HAYWARD, Calif. — Brandon Crick didn’t get the win Sunday, but he likely got job security for another season on the Korn Ferry Tour.
The Nebraska graduate from McCook finished second by one stroke at the Ellie Mae Classic for his best finish on tour. Crick collected the largest payday of his career — $64,800 from the $600,000 purse.
As runner-up, he vaulted from 155th to 62nd in the tour’s point standings with one event left before the three-tournament finals series. Those in the top 75 after next week’s stop in Portland, Oregon, are assured of being on the Korn Ferry Tour in 2020.
Crick started Sunday one off the lead.
He fell back with a double bogey on the eighth hole, but hit a groove when he birdied the 14th, 15th and 17th holes to pull within a stroke of Zac Blair.
Both parred the 18th for Blair to finish at 17-under after a no-bogey 67 and Crick at 16-under after a 2-under 68.
Blair jumped from 31st to 10th in the standings, with the top 25 after the regular-season finale next week earning PGA Tour cards. It was his first Korn Ferry title.
Omaha’s Scott Gutschewski was in the top 10 for most of the final round but dropped into a tie for 14th with his closing 2-over 72. He moved up, however, from 100th to 89th in points.
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Course architect Gil Hanse, John Schuele and rancher Cleve Trimble stand where the fifth green will be at "The Ranch," the new private golf course under construction southwest of Valentine, Nebraska. Schuele, the president and CEO of the Waitt Co., formed a group of investors that bought the land for the course from Trimble. On Monday, the Cherry County Board of Commissioners approved the project.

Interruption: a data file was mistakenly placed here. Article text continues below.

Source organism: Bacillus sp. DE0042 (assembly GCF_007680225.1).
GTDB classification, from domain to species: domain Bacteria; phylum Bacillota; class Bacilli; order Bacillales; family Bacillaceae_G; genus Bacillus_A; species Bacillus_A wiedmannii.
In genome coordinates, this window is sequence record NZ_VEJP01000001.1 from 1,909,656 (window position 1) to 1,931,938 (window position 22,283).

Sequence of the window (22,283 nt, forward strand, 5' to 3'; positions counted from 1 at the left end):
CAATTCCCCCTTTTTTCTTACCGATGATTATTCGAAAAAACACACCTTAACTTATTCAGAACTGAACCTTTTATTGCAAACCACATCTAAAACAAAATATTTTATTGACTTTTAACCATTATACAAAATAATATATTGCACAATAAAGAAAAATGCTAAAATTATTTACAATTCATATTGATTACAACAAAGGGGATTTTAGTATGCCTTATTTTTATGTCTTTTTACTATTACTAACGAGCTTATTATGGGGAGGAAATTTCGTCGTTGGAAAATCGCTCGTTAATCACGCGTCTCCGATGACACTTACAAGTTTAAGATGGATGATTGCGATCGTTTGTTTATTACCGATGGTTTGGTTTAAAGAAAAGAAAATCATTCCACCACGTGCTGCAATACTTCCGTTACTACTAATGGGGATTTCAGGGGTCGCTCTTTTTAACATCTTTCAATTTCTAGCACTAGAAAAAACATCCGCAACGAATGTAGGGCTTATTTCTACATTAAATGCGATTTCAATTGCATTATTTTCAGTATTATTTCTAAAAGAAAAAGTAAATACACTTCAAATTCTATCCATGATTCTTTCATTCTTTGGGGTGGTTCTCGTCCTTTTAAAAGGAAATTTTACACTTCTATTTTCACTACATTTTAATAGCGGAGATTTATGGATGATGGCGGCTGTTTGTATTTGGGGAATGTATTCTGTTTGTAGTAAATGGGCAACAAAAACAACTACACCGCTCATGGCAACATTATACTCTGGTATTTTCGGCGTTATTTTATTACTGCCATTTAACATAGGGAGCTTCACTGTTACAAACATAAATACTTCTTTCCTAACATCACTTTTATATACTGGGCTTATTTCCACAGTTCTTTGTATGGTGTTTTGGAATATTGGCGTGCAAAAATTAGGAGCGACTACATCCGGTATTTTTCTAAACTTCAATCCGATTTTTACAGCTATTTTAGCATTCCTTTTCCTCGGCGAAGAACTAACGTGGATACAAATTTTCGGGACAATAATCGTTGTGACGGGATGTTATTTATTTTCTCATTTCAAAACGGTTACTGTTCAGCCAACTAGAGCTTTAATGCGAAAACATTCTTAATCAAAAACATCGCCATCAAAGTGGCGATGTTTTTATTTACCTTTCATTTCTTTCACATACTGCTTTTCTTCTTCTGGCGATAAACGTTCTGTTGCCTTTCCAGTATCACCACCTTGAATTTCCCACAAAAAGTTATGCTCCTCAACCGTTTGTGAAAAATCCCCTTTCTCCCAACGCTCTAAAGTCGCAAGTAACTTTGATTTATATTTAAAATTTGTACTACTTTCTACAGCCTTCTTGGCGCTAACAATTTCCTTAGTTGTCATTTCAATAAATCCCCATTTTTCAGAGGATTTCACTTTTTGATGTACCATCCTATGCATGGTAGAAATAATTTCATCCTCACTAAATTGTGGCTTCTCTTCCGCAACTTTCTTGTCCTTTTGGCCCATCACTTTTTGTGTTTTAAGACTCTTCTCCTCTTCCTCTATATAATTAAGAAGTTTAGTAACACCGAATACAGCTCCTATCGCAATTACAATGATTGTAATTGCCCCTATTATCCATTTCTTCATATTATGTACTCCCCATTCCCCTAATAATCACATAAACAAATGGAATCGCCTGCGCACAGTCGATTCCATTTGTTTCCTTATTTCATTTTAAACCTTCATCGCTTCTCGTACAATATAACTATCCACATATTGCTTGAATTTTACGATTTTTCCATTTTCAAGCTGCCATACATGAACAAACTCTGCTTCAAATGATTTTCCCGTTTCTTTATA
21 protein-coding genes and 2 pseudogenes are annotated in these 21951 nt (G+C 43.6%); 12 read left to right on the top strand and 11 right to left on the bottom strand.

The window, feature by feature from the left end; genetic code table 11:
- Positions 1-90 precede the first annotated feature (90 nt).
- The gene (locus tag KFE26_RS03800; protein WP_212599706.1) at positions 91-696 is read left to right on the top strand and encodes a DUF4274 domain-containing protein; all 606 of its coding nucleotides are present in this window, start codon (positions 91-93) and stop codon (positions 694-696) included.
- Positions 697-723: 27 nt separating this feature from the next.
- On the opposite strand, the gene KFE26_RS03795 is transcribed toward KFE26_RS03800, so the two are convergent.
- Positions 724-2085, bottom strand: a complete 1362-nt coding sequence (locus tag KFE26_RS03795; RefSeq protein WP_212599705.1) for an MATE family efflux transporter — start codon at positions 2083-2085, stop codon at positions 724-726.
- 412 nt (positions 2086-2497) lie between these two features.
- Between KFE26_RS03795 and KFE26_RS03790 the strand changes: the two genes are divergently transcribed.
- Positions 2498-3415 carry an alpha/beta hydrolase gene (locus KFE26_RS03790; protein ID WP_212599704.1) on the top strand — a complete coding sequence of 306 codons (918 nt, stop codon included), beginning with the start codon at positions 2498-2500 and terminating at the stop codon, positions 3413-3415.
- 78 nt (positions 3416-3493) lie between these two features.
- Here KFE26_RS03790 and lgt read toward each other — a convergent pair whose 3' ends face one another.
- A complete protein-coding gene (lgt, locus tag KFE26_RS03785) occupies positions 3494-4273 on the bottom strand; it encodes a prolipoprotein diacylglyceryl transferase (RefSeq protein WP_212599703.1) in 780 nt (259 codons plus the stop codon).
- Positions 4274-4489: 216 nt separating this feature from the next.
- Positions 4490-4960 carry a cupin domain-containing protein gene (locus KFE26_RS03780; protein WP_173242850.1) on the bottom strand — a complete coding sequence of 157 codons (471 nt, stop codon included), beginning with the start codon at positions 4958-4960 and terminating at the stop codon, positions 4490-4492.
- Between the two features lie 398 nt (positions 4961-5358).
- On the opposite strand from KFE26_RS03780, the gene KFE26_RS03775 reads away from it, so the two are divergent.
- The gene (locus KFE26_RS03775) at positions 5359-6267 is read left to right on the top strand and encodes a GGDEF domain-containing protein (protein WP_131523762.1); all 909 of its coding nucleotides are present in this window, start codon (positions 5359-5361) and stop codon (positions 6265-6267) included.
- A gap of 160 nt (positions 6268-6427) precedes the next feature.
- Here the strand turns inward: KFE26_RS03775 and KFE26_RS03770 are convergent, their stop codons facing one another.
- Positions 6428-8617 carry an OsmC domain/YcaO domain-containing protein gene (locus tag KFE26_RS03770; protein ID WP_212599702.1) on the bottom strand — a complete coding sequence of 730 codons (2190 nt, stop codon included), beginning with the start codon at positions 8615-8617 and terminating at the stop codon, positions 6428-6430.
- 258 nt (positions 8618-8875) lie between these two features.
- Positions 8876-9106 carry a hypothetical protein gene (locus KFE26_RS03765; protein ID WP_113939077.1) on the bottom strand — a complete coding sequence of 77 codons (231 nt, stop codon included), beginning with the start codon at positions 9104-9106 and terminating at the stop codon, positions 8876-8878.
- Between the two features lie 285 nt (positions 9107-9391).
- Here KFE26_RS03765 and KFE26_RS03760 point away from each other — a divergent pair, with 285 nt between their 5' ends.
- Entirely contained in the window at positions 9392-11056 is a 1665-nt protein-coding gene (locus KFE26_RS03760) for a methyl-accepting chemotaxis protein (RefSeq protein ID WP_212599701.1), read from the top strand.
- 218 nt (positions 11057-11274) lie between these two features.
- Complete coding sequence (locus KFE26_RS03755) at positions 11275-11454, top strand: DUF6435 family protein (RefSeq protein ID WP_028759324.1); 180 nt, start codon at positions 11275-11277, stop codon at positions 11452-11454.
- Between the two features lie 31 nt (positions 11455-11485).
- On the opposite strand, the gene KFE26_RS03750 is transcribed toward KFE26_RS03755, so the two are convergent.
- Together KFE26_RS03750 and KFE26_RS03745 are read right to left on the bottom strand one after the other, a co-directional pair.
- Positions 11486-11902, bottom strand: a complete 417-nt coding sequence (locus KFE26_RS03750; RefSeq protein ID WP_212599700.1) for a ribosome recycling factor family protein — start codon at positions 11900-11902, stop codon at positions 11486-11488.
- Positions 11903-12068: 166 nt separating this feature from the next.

"It’s a property I loved from the moment I walked on it," Gil Hanse said of the new course under construction on the rim of the Snake River Canyon.
Gil Hanse and John Schuele survey the future site of the fifth green. Schuele, the president and CEO of Waitt Co., bought the land for the new course last year. To design it, he hired Hanse, the course architect who built the 2016 Olympic course in Rio de Janeiro.
The second and 14th greens are beginning to take shape.
"I’m delighted with John. He follows through on everything he says. He’s focused, he’s purposed, he’s good,” rancher Cleve Trimble said of John Schuele. Schuele led the group that bought the land for the course from Trimble.
The course was approved Monday by the Cherry County Board of Commissioners. It will be built on the rim of the Snake River Canyon.
Cleve Trimble stands at the site of the sixth tee. A group of investors led by Omaha's John Schuele bought the land for the course from Trimble last year.
The Snake River Canyon will be on the right of the 15th through 18th holes at the new course.
Course architect Gil Hanse and Waitt Co. president and CEO John Schuele walk through the sixth hole. The project is expected to cost between $17 million and $18 million, but it's debt-free.
The Ranch Golf Club has been on land eyed for a golf course since 2001.
John Schuele first looked at ranchland as an investment, but he soon realized it wouldn't produce a big return. So “why not build a golf course and have something fun to do?”
Work has begun on the site southwest of Valentine. Here, the future 16th through 18th holes are seen in reverse.
Membership at the new golf club will be limited to 60 players from Nebraska and 120 from outside the state. The club will have 48 bedrooms in 10 cottages, including a "bunkhouse cottage."
Eight holes of the new course will be on the canyon rim, and 10 will be in the sandy "chop hills."
Part of the 14th hole at the 18-hole private course currently under construction.
The new course, currently under construction, will border the Prairie Club along Nebraska Highway 97.
The Ranch Golf Club, which was approved Monday by the Cherry County Board of Commissioners, has 10 holes in these sandy “chop hills.”